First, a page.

Scientists define water hardness as the amount of dissolved calcium and magnesium minerals in the water. But in layman’s language, water hardness can easily be noticed when your hands feel slimy after washing them with soap and water, or when your glassware becomes cloudy. Continue reading to learn more about water hardness and how it can be treated.
What Is Water Hardness?
As indicated above, water hardness is measured by the amount of dissolved calcium and magnesium minerals present. The more dissolved minerals are present in water, the harder it is. You will also feel the effects of water hardness when you wash your hands with soap because it leaves you feeling like there is a thin film of residue stuck on your hands. This feeling occurs when soap reacts with dissolved calcium to form soap scum. Also, you will need more soap or detergent when washing your hands or doing laundry with hard water.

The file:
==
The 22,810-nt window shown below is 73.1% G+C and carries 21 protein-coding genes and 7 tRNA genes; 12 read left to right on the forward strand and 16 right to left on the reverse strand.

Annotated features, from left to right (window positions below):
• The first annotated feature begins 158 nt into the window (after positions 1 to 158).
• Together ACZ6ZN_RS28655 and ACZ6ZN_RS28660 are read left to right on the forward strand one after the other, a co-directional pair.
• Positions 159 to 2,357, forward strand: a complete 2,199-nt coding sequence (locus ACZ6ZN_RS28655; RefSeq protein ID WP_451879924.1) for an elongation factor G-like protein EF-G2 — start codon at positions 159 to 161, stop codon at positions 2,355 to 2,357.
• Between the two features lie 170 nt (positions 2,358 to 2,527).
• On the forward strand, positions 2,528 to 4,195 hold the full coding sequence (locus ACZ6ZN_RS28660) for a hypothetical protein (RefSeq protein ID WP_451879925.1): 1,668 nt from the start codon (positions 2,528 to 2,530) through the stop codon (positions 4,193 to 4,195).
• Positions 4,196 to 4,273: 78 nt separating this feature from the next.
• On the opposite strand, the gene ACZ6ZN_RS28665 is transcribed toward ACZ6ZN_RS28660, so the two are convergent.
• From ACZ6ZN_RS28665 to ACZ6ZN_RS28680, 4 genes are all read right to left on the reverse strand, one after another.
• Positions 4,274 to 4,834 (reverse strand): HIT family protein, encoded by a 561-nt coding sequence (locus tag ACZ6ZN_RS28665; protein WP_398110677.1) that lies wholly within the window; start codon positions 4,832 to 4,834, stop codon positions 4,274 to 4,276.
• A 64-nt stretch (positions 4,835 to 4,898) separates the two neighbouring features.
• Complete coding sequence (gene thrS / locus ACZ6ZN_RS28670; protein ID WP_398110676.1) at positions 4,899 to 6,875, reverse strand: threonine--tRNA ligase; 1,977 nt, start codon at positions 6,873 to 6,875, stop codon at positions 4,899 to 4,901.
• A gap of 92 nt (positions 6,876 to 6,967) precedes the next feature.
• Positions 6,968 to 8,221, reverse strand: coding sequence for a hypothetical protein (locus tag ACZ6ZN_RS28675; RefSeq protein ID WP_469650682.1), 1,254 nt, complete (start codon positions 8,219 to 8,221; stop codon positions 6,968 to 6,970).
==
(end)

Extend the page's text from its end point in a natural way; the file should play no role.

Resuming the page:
If you are used to cleaning your dishes, especially glassware, with hard water, they will soon turn cloudy. This appearance is normally caused by soap scum. Although this residue is not dangerous, it will make your utensils look old and unappealing. When you heat hard water in your water heater, it will form solid deposits of calcium carbonate, reducing the lifespan of your heater. These deposits can also clog your pipes, raising the cost of maintenance and repair.
Here are the general guidelines for classifying water hardness:
- Soft Water – less than 1 GPG
- Slightly hard – 1 to 3.5 GPG
- Moderately hard – 3.5 to 7 GPG
- Hard – 7 to 10.5 GPG
- Very Hard – 10.5 and higher GPG
How to Treat Water Hardness
As shown above, any water that measures above 1 GPG should be treated before use. Here are several water treatment methods that you can use to treat your hard water.
This method involves using various cleansing agents and substances to cover up some of the effects of hard water.
One of the most popular mechanical water treatment processes is the use of an ion-exchange water softener. This water treatment method involves the physical removal of minerals from the water. This process replaces the hardness minerals with another substance, such as sodium. The hard water flows over a bed of plastic resin beads with slight charges that hold sodium ions. These beads also can capture and contain water hardness minerals. As more hardness minerals get stuck on the beads, they displace sodium ions, hence the term “ion exchange.” For more information on water hardness, talk to 1-800 Plumber of CT.